Preprints
https://doi.org/10.5194/acp-2022-716
https://doi.org/10.5194/acp-2022-716
 
01 Nov 2022
01 Nov 2022
Status: this preprint is currently under review for the journal ACP.

Assessment of the impacts of cloud chemistry on surface SO2 and sulfate levels in typical regions of China

Jian-yan Lu1, Sunling Gong1,5, Chun-hong Zhou1, Jian Zhang1, Jian-min Chen2,3,4, and Lei Zhang1 Jian-yan Lu et al.
  • 1State Key Laboratory of Severe Weather, Key Laboratory of Atmospheric Chemistry of CMA, Institute of Atmospheric Composition, Chinese Academy of Meteorological Sciences, Beijing 100081, China
  • 2Shanghai Key Laboratory of Atmospheric Particle Pollution and Prevention (LAP3), Department of Environmental Science and Engineering, Fudan Tyndall Centre, Institute of Atmospheric Sciences, Fudan University, Shanghai, China
  • 3Center for Excellence in Urban Atmospheric Environment, Institute of Urban Environment, Chinese Academy of Science, Xiamen, China
  • 4Shanghai Institute of Eco-Chongming (SIEC), No.3663 Northern Zhongshan Road, Shanghai 200062, China
  • 5National Observation and Research Station of Coastal Ecological Environments in Macao, Macao Environmental Research Institute, Macau University of Science and Technology, Macao SAR 999078, China

Abstract. A regional online chemical weather model WRF/ CUACE (China Meteorological Administration Unified Atmospheric Chemistry Environment) was used to assess the contributions of cloud chemistry to the SO2 and sulfate levels in typical regions in China. By comparing with several time series of in-situ cloud chemical observations on Mountain Tai in Shandong Province of China, the CUACE cloud chemistry scheme was found to well reproduce the cloud processing the consumptions of H2O2, O3 and SO2, and consequently was used in the regional assessment for a heavy pollution episode and monthly average in December 2016. During cloud availability in heavy pollution episode, the sulfate production increases 40–80 % and SO2 reduces over 80 %. During the heavy pollution episode, it is found that the cloud chemistry mainly affects the middle and lower troposphere below 5 km as well as within the boundary layer, and contributes significantly to SO2 reduction and sulfate increase in east-central China. Among the regions of North China Plain (NCP), Yangtze River Delta (YRD) and Sichuan Basin (SCB), the SCB is mostly affected by the cloud chemistry, with the average SO2 abatement up to about 1–15 ppb and sulfate increase up to more than 50 μg m-3, followed by YRD where the contribution of cloud chemistry is still significant, averaging up to 1–3 ppb for SO2 abatement and 5–20 μg/m3 for sulfate increase. The cloud chemistry contribution to PRD and NCP are not significant and weaker than other two regions due to lighter pollution and less water vapor, respectively. In addition, the average contribution of cloud chemistry during the pollution period was significantly greater than that for all December. This study provides a way to analyze the over-estimate phenomenon of SO2 in many chemical transport models.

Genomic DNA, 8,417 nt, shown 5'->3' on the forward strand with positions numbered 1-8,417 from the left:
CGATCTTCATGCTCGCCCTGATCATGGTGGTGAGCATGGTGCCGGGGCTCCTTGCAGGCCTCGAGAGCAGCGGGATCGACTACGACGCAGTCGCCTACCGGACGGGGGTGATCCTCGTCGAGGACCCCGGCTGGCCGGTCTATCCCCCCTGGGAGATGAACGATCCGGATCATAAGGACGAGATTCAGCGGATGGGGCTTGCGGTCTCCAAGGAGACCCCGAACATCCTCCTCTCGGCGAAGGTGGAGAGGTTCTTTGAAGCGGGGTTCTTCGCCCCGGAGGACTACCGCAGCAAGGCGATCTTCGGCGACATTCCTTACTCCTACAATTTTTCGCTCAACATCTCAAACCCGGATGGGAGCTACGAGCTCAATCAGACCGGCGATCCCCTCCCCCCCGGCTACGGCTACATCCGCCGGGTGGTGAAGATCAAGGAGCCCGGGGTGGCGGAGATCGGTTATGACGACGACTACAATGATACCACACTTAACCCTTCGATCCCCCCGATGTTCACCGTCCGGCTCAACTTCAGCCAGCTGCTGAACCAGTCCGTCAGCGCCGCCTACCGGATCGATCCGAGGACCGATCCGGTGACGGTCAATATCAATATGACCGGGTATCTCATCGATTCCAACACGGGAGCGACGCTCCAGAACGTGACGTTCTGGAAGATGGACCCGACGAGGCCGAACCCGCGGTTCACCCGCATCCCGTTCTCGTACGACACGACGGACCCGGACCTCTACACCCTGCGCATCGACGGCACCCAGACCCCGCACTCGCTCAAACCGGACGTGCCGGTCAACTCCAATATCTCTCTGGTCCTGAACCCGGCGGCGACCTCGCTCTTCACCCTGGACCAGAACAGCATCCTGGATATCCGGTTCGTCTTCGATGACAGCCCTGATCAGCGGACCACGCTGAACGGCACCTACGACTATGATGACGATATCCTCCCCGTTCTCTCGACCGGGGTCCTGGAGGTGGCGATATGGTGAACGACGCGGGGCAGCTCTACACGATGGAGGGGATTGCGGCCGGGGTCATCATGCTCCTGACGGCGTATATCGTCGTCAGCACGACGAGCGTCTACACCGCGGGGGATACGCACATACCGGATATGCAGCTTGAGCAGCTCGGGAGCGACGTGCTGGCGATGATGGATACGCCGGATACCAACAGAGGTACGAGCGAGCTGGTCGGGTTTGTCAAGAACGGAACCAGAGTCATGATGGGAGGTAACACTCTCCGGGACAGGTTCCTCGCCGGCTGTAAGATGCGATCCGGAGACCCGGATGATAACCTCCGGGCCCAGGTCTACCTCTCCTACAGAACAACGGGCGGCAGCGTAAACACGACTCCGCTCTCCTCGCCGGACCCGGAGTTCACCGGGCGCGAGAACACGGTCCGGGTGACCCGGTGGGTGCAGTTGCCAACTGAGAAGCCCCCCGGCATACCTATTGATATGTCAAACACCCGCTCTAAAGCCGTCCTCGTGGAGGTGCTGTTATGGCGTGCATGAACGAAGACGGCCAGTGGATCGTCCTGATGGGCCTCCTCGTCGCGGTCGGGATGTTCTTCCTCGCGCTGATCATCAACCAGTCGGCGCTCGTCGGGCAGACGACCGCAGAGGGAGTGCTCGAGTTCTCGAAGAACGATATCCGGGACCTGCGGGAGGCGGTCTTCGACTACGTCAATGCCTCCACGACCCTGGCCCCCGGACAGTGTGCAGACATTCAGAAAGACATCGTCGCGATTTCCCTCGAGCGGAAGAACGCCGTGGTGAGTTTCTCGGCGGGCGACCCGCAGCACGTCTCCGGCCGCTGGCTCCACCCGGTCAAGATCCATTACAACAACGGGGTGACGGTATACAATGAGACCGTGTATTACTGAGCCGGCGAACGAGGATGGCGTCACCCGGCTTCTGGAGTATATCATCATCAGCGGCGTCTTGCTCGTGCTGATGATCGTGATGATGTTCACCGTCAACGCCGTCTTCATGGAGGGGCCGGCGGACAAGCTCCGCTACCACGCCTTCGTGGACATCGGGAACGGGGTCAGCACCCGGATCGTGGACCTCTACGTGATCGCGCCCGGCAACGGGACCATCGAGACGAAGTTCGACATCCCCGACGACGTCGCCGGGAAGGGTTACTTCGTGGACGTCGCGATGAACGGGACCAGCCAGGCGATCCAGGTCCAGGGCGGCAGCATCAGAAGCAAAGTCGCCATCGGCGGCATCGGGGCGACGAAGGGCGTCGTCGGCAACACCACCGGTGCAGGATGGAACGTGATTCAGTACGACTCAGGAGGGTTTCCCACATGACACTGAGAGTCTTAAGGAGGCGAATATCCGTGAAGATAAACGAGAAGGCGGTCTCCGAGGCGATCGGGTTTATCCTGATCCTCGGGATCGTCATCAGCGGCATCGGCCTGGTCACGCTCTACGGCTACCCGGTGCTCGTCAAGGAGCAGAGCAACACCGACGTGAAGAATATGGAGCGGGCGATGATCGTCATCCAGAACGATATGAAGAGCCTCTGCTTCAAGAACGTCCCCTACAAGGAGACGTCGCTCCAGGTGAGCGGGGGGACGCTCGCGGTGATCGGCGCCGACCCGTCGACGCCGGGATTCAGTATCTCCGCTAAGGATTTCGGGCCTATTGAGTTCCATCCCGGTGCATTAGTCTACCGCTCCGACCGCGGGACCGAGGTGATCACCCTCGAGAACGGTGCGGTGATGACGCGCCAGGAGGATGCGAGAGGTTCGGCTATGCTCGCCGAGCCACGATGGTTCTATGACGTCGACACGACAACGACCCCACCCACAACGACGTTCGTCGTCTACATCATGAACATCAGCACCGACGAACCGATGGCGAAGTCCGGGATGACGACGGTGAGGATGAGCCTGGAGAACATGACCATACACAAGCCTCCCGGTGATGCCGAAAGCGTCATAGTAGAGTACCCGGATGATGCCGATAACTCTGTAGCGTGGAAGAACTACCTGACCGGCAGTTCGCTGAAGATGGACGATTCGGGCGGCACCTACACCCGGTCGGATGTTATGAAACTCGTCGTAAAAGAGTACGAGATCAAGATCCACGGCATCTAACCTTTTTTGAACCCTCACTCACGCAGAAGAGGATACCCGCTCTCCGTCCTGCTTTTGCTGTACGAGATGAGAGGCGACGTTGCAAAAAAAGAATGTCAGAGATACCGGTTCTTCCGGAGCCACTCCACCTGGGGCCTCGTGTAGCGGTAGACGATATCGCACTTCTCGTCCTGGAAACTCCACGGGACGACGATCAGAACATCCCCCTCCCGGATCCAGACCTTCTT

Jian-yan Lu et al.

Status: open (until 13 Dec 2022)

Comment types: AC – author | RC – referee | CC – community | EC – editor | CEC – chief editor | : Report abuse

Jian-yan Lu et al.

Jian-yan Lu et al.

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Short summary
A regional online chemical weather model WRF/ CUACE was used to assess the contributions of cloud chemistry to the SO2 and sulfate levels in typical regions in China. The cloud chemistry scheme in CUACE was evaluated, and well reproduces the cloud chemistry processes. During cloud availability in a heavy pollution episode, the sulfate production increases 40–80 % and SO2 reduces over 80 %. This study provides a way to analyze the over-estimate phenomenon of SO2 in many chemical transport models.
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